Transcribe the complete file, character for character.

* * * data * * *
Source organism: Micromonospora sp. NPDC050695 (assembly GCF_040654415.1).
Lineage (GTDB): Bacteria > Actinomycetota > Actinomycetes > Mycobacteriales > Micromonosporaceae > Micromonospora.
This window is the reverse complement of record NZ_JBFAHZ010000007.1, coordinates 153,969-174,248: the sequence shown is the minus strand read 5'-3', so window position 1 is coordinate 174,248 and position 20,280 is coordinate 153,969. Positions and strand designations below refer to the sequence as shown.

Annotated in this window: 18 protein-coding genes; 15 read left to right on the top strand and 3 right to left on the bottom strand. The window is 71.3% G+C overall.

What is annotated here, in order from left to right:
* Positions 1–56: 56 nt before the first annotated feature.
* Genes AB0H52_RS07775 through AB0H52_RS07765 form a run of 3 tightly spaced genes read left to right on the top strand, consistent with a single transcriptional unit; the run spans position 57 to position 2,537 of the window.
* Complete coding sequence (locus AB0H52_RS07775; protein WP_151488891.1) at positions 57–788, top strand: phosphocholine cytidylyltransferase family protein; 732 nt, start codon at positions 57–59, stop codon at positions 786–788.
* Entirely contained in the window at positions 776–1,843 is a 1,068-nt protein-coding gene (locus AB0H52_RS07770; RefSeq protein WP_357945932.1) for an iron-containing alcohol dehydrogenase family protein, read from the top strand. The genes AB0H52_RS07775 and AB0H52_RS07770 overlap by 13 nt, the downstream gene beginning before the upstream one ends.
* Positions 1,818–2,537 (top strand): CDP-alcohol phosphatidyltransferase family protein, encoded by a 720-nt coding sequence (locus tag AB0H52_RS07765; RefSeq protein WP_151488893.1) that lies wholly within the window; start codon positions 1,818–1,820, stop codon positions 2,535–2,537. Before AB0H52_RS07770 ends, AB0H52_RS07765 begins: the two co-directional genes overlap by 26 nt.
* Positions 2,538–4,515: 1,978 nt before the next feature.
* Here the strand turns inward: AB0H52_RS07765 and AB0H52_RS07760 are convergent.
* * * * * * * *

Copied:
Source organism: Micromonospora sp. NPDC050695 (assembly GCF_040654415.1).
Lineage (GTDB): Bacteria > Actinomycetota > Actinomycetes > Mycobacteriales > Micromonosporaceae > Micromonospora.
This window is the reverse complement of record NZ_JBFAHZ010000007.1, coordinates 153,969-174,248: the sequence shown is the minus strand read 5'-3', so window position 1 is coordinate 174,248 and position 20,280 is coordinate 153,969. Positions and strand designations below refer to the sequence as shown.

Annotated in this window: 18 protein-coding genes; 15 read left to right on the top strand and 3 right to left on the bottom strand. The window is 71.3% G+C overall.

What is annotated here, in order from left to right:
* Positions 1–56: 56 nt before the first annotated feature.
* Genes AB0H52_RS07775 through AB0H52_RS07765 form a run of 3 tightly spaced genes read left to right on the top strand, consistent with a single transcriptional unit; the run spans position 57 to position 2,537 of the window.
* Complete coding sequence (locus AB0H52_RS07775; protein WP_151488891.1) at positions 57–788, top strand: phosphocholine cytidylyltransferase family protein; 732 nt, start codon at positions 57–59, stop codon at positions 786–788.
* Entirely contained in the window at positions 776–1,843 is a 1,068-nt protein-coding gene (locus AB0H52_RS07770; RefSeq protein WP_357945932.1) for an iron-containing alcohol dehydrogenase family protein, read from the top strand. The genes AB0H52_RS07775 and AB0H52_RS07770 overlap by 13 nt, the downstream gene beginning before the upstream one ends.
* Positions 1,818–2,537 (top strand): CDP-alcohol phosphatidyltransferase family protein, encoded by a 720-nt coding sequence (locus tag AB0H52_RS07765; RefSeq protein WP_151488893.1) that lies wholly within the window; start codon positions 1,818–1,820, stop codon positions 2,535–2,537. Before AB0H52_RS07770 ends, AB0H52_RS07765 begins: the two co-directional genes overlap by 26 nt.
* Positions 2,538–4,515: 1,978 nt before the next feature.
* Here the strand turns inward: AB0H52_RS07765 and AB0H52_RS07760 are convergent.